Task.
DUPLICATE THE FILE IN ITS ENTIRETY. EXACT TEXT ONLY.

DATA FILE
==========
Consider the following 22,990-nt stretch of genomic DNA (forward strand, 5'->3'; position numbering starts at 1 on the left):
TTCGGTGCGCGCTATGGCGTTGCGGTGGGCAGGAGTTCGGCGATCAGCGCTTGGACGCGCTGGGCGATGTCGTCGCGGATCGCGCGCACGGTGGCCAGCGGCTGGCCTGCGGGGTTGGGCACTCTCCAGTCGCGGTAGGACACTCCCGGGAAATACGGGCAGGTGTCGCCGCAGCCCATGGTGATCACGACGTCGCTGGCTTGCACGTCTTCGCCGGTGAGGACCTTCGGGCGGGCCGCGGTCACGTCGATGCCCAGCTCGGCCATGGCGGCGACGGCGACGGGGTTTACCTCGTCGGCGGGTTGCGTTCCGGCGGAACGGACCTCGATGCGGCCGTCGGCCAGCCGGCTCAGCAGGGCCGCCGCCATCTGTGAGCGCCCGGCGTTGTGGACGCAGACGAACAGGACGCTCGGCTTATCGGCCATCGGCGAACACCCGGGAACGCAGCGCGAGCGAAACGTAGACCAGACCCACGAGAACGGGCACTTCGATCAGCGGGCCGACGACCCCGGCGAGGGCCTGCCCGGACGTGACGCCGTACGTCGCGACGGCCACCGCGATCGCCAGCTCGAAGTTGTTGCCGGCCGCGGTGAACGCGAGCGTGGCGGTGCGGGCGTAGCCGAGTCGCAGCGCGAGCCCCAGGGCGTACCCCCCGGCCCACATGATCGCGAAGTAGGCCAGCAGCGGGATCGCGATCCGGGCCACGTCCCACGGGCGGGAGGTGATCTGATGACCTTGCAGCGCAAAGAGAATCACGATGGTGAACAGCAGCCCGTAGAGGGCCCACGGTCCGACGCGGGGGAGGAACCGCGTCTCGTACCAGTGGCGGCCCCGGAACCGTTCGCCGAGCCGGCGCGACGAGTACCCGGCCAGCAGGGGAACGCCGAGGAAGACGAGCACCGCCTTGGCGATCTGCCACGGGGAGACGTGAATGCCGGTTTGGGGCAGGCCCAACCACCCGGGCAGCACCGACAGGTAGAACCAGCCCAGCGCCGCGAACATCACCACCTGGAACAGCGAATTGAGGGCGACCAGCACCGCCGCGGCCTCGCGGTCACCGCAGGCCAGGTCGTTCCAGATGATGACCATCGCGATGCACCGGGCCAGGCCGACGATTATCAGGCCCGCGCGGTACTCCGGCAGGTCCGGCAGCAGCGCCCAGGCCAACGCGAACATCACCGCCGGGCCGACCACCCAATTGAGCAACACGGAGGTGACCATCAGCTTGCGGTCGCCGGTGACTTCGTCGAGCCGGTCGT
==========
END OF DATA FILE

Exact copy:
Consider the following 22,990-nt stretch of genomic DNA (forward strand, 5'->3'; position numbering starts at 1 on the left):
TTCGGTGCGCGCTATGGCGTTGCGGTGGGCAGGAGTTCGGCGATCAGCGCTTGGACGCGCTGGGCGATGTCGTCGCGGATCGCGCGCACGGTGGCCAGCGGCTGGCCTGCGGGGTTGGGCACTCTCCAGTCGCGGTAGGACACTCCCGGGAAATACGGGCAGGTGTCGCCGCAGCCCATGGTGATCACGACGTCGCTGGCTTGCACGTCTTCGCCGGTGAGGACCTTCGGGCGGGCCGCGGTCACGTCGATGCCCAGCTCGGCCATGGCGGCGACGGCGACGGGGTTTACCTCGTCGGCGGGTTGCGTTCCGGCGGAACGGACCTCGATGCGGCCGTCGGCCAGCCGGCTCAGCAGGGCCGCCGCCATCTGTGAGCGCCCGGCGTTGTGGACGCAGACGAACAGGACGCTCGGCTTATCGGCCATCGGCGAACACCCGGGAACGCAGCGCGAGCGAAACGTAGACCAGACCCACGAGAACGGGCACTTCGATCAGCGGGCCGACGACCCCGGCGAGGGCCTGCCCGGACGTGACGCCGTACGTCGCGACGGCCACCGCGATCGCCAGCTCGAAGTTGTTGCCGGCCGCGGTGAACGCGAGCGTGGCGGTGCGGGCGTAGCCGAGTCGCAGCGCGAGCCCCAGGGCGTACCCCCCGGCCCACATGATCGCGAAGTAGGCCAGCAGCGGGATCGCGATCCGGGCCACGTCCCACGGGCGGGAGGTGATCTGATGACCTTGCAGCGCAAAGAGAATCACGATGGTGAACAGCAGCCCGTAGAGGGCCCACGGTCCGACGCGGGGGAGGAACCGCGTCTCGTACCAGTGGCGGCCCCGGAACCGTTCGCCGAGCCGGCGCGACGAGTACCCGGCCAGCAGGGGAACGCCGAGGAAGACGAGCACCGCCTTGGCGATCTGCCACGGGGAGACGTGAATGCCGGTTTGGGGCAGGCCCAACCACCCGGGCAGCACCGACAGGTAGAACCAGCCCAGCGCCGCGAACATCACCACCTGGAACAGCGAATTGAGGGCGACCAGCACCGCCGCGGCCTCGCGGTCACCGCAGGCCAGGTCGTTCCAGATGATGACCATCGCGATGCACCGGGCCAGGCCGACGATTATCAGGCCCGCGCGGTACTCCGGCAGGTCCGGCAGCAGCGCCCAGGCCAACGCGAACATCACCGCCGGGCCGACCACCCAATTGAGCAACACGGAGGTGACCATCAGCTTGCGGTCGCCGGTGACTTCGTCGAGCCGGTCGT